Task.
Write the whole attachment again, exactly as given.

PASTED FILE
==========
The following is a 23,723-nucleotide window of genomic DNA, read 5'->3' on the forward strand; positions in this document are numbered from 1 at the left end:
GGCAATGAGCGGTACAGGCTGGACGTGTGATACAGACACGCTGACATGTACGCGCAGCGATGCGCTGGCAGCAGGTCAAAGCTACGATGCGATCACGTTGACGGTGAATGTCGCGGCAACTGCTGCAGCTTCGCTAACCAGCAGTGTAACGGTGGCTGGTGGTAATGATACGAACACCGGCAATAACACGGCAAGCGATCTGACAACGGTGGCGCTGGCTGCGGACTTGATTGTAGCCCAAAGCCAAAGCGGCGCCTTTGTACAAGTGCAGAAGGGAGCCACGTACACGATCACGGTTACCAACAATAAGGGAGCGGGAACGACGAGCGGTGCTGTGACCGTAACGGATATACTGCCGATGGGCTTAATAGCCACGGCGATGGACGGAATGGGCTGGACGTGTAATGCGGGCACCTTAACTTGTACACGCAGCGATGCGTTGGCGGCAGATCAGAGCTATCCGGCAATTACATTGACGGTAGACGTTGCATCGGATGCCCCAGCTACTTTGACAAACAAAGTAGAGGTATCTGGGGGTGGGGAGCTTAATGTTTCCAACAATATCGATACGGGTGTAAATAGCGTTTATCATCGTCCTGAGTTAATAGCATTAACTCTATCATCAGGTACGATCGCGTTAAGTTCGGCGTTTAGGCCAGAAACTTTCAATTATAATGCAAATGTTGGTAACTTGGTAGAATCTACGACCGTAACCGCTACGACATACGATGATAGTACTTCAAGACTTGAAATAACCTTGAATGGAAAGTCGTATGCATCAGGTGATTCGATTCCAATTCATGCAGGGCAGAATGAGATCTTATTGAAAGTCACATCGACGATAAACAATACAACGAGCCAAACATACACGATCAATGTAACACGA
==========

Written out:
The following is a 23,723-nucleotide window of genomic DNA, read 5'->3' on the forward strand; positions in this document are numbered from 1 at the left end:
GGCAATGAGCGGTACAGGCTGGACGTGTGATACAGACACGCTGACATGTACGCGCAGCGATGCGCTGGCAGCAGGTCAAAGCTACGATGCGATCACGTTGACGGTGAATGTCGCGGCAACTGCTGCAGCTTCGCTAACCAGCAGTGTAACGGTGGCTGGTGGTAATGATACGAACACCGGCAATAACACGGCAAGCGATCTGACAACGGTGGCGCTGGCTGCGGACTTGATTGTAGCCCAAAGCCAAAGCGGCGCCTTTGTACAAGTGCAGAAGGGAGCCACGTACACGATCACGGTTACCAACAATAAGGGAGCGGGAACGACGAGCGGTGCTGTGACCGTAACGGATATACTGCCGATGGGCTTAATAGCCACGGCGATGGACGGAATGGGCTGGACGTGTAATGCGGGCACCTTAACTTGTACACGCAGCGATGCGTTGGCGGCAGATCAGAGCTATCCGGCAATTACATTGACGGTAGACGTTGCATCGGATGCCCCAGCTACTTTGACAAACAAAGTAGAGGTATCTGGGGGTGGGGAGCTTAATGTTTCCAACAATATCGATACGGGTGTAAATAGCGTTTATCATCGTCCTGAGTTAATAGCATTAACTCTATCATCAGGTACGATCGCGTTAAGTTCGGCGTTTAGGCCAGAAACTTTCAATTATAATGCAAATGTTGGTAACTTGGTAGAATCTACGACCGTAACCGCTACGACATACGATGATAGTACTTCAAGACTTGAAATAACCTTGAATGGAAAGTCGTATGCATCAGGTGATTCGATTCCAATTCATGCAGGGCAGAATGAGATCTTATTGAAAGTCACATCGACGATAAACAATACAACGAGCCAAACATACACGATCAATGTAACACGA